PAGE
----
I thought today I’d share a fun story from my new book which will be published shortly. It is called Prayer, Medicine and Miracles, will be free, at least for a while, and is similar to God in the ICU, but also different.
Those were primitive days in some ways and I hasten to say that the method being taught to us more than half a century ago would never be practiced today.
For a general anaesthetic, the patient sat in the dental chair and a small mask was strapped to his face to cover just his nose, thus allowing the dentist access to his mouth. A curved connection allowed the mask to be attached to the tube of the anaesthetic machine, which delivered the anaesthetic gas to the patient. Usually the patient received a small dose of intravenous anaesthetic followed by nitrous oxide (laughing gas) and a vapour similar to ether, via the nasal mask.
On this day, the anaesthetist elected to use a different method. She would fill the patient’s lungs with 100% oxygen, she said, by getting him to breathe it for a full five minutes. Then she would turn off the oxygen and give him pure nitrous oxide and nothing else. The oxygen in his lungs, as it dissolved in the blood passing through, would pull the nitrous oxide deep into the lungs and the patient would rapidly go to sleep.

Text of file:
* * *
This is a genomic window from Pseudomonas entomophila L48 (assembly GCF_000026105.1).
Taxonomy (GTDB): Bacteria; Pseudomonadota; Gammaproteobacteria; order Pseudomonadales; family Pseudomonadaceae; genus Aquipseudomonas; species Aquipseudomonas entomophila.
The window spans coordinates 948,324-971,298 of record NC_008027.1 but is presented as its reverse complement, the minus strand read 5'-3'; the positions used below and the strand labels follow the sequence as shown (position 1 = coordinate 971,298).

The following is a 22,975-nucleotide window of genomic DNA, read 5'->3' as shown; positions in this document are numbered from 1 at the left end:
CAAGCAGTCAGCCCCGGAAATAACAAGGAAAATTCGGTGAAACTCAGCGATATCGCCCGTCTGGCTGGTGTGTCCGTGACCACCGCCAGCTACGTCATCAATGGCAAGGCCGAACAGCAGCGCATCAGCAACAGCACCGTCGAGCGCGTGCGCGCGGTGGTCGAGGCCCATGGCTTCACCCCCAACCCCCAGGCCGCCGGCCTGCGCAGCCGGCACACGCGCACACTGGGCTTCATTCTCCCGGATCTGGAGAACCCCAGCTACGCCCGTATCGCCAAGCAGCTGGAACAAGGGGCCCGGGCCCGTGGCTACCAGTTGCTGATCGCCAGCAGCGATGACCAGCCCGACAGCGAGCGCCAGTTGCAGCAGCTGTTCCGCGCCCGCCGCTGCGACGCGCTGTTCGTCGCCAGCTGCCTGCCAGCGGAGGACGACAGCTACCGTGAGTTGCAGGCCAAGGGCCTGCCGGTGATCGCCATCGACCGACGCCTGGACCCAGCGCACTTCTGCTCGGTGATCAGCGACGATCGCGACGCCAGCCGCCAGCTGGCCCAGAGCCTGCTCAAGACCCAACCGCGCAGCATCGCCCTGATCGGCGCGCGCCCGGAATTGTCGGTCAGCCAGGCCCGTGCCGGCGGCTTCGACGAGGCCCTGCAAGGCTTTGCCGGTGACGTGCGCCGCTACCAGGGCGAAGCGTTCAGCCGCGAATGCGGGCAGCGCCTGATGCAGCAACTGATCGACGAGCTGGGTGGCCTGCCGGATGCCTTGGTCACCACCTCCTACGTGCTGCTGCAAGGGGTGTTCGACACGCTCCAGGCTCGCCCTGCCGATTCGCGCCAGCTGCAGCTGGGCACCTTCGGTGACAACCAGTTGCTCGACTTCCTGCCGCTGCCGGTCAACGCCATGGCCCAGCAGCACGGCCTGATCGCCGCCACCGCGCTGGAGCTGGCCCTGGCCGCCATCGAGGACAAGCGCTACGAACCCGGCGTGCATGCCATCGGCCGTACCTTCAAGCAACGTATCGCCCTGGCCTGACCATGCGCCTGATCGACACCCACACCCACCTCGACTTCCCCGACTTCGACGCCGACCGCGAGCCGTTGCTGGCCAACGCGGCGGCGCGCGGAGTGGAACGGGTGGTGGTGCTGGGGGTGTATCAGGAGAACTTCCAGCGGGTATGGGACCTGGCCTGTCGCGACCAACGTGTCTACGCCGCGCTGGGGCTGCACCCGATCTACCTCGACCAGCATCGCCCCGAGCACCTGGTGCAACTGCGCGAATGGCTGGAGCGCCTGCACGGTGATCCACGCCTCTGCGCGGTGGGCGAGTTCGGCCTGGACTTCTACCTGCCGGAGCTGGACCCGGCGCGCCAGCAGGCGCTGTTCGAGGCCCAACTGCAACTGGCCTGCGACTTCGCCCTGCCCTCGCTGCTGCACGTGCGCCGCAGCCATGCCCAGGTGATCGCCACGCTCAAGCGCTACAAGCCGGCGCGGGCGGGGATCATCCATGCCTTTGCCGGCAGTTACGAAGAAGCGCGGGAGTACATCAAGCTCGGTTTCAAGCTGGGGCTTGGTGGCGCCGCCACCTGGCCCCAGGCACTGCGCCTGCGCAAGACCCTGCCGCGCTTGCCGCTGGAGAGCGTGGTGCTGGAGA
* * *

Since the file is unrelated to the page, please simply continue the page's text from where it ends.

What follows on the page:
That was the theory.
Nitrous oxide, however is a very weak anaesthetic. For this reason it is always combined with the modern equivalents of ether and choroform. Only a small, frail individual who goes to sleep easily would be a candidate for the type of anaesthetic our teacher was proposing. True, she had chosen a gentle, soft spoken man, but he was heavily built, with a florrid face that betrayed his drinking habits. Habitual alcohol use makes one resistant to anaesthetics.
All went well as she strapped on the nasal mask and curved connection and attached it to the anaesthetic machine. He sat placidly breathing in 100% oxygen. Then she turned off the oxygen and turned up the nitrous oxide. His eyes glazed over and his lids drooped.
Suddenly, with a roar like a bull he jumped out of the chair. The mask and curved connection detached from the anaesthetic machine and he ran out of the room. Roaring all the way — and looking like an angry rhino with the mask and connection still attached — he tore down the corridor past the line of terrified patients sitting awaiting their turn, a horde of white-coated students, a dentist and a doctor in hot pursuit. The roar echoed nasally through the mask as he bellowed his way out of the building and into the car park. By then the nitrous oxide was losing its effect and as the white coats caught up with him, he became docile once more, peering at us with a puzzled expression while still wearing the little mask and curved connection on his nose.